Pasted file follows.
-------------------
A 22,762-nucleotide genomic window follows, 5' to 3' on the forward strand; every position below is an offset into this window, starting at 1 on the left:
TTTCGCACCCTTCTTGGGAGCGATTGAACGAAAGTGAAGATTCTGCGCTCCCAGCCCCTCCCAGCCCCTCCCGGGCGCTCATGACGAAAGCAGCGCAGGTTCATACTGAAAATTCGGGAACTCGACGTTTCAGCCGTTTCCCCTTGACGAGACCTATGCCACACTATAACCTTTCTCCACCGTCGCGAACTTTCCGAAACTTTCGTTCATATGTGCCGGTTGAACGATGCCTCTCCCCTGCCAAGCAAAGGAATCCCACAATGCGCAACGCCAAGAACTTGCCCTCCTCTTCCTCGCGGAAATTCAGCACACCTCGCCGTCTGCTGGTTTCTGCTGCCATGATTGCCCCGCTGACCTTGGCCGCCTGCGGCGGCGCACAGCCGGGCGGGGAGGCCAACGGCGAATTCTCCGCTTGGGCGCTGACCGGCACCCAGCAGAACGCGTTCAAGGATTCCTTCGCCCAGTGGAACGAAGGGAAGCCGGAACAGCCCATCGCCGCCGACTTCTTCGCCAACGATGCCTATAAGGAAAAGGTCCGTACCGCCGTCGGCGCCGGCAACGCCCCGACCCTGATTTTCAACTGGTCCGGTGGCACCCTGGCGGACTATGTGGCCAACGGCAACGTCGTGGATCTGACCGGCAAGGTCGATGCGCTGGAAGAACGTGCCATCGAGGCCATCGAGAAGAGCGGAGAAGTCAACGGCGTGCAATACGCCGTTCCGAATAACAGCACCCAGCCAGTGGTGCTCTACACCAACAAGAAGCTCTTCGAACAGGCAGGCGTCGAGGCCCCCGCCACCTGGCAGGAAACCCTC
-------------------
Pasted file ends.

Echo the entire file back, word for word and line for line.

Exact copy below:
A 22,762-nucleotide genomic window follows, 5' to 3' on the forward strand; every position below is an offset into this window, starting at 1 on the left:
TTTCGCACCCTTCTTGGGAGCGATTGAACGAAAGTGAAGATTCTGCGCTCCCAGCCCCTCCCAGCCCCTCCCGGGCGCTCATGACGAAAGCAGCGCAGGTTCATACTGAAAATTCGGGAACTCGACGTTTCAGCCGTTTCCCCTTGACGAGACCTATGCCACACTATAACCTTTCTCCACCGTCGCGAACTTTCCGAAACTTTCGTTCATATGTGCCGGTTGAACGATGCCTCTCCCCTGCCAAGCAAAGGAATCCCACAATGCGCAACGCCAAGAACTTGCCCTCCTCTTCCTCGCGGAAATTCAGCACACCTCGCCGTCTGCTGGTTTCTGCTGCCATGATTGCCCCGCTGACCTTGGCCGCCTGCGGCGGCGCACAGCCGGGCGGGGAGGCCAACGGCGAATTCTCCGCTTGGGCGCTGACCGGCACCCAGCAGAACGCGTTCAAGGATTCCTTCGCCCAGTGGAACGAAGGGAAGCCGGAACAGCCCATCGCCGCCGACTTCTTCGCCAACGATGCCTATAAGGAAAAGGTCCGTACCGCCGTCGGCGCCGGCAACGCCCCGACCCTGATTTTCAACTGGTCCGGTGGCACCCTGGCGGACTATGTGGCCAACGGCAACGTCGTGGATCTGACCGGCAAGGTCGATGCGCTGGAAGAACGTGCCATCGAGGCCATCGAGAAGAGCGGAGAAGTCAACGGCGTGCAATACGCCGTTCCGAATAACAGCACCCAGCCAGTGGTGCTCTACACCAACAAGAAGCTCTTCGAACAGGCAGGCGTCGAGGCCCCCGCCACCTGGCAGGAAACCCTC